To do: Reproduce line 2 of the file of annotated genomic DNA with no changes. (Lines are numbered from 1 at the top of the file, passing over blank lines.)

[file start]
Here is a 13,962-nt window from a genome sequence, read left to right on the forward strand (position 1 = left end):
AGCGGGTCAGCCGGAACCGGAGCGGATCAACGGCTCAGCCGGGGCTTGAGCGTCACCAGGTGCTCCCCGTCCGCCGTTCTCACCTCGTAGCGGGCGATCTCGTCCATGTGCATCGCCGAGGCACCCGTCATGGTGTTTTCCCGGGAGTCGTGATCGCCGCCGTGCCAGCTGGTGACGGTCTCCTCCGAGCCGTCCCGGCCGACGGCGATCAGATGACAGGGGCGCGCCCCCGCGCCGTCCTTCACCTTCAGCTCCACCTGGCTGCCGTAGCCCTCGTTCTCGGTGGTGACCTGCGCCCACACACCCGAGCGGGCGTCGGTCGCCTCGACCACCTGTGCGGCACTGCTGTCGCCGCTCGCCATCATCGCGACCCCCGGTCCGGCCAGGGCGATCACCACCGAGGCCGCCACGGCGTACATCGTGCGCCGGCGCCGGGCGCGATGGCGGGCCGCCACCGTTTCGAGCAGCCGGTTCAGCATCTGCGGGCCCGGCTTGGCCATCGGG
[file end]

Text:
AGCGGGTCAGCCGGAACCGGAGCGGATCAACGGCTCAGCCGGGGCTTGAGCGTCACCAGGTGCTCCCCGTCCGCCGTTCTCACCTCGTAGCGGGCGATCTCGTCCATGTGCATCGCCGAGGCACCCGTCATGGTGTTTTCCCGGGAGTCGTGATCGCCGCCGTGCCAGCTGGTGACGGTCTCCTCCGAGCCGTCCCGGCCGACGGCGATCAGATGACAGGGGCGCGCCCCCGCGCCGTCCTTCACCTTCAGCTCCACCTGGCTGCCGTAGCCCTCGTTCTCGGTGGTGACCTGCGCCCACACACCCGAGCGGGCGTCGGTCGCCTCGACCACCTGTGCGGCACTGCTGTCGCCGCTCGCCATCATCGCGACCCCCGGTCCGGCCAGGGCGATCACCACCGAGGCCGCCACGGCGTACATCGTGCGCCGGCGCCGGGCGCGATGGCGGGCCGCCACCGTTTCGAGCAGCCGGTTCAGCATCTGCGGGCCCGGCTTGGCCATCGGG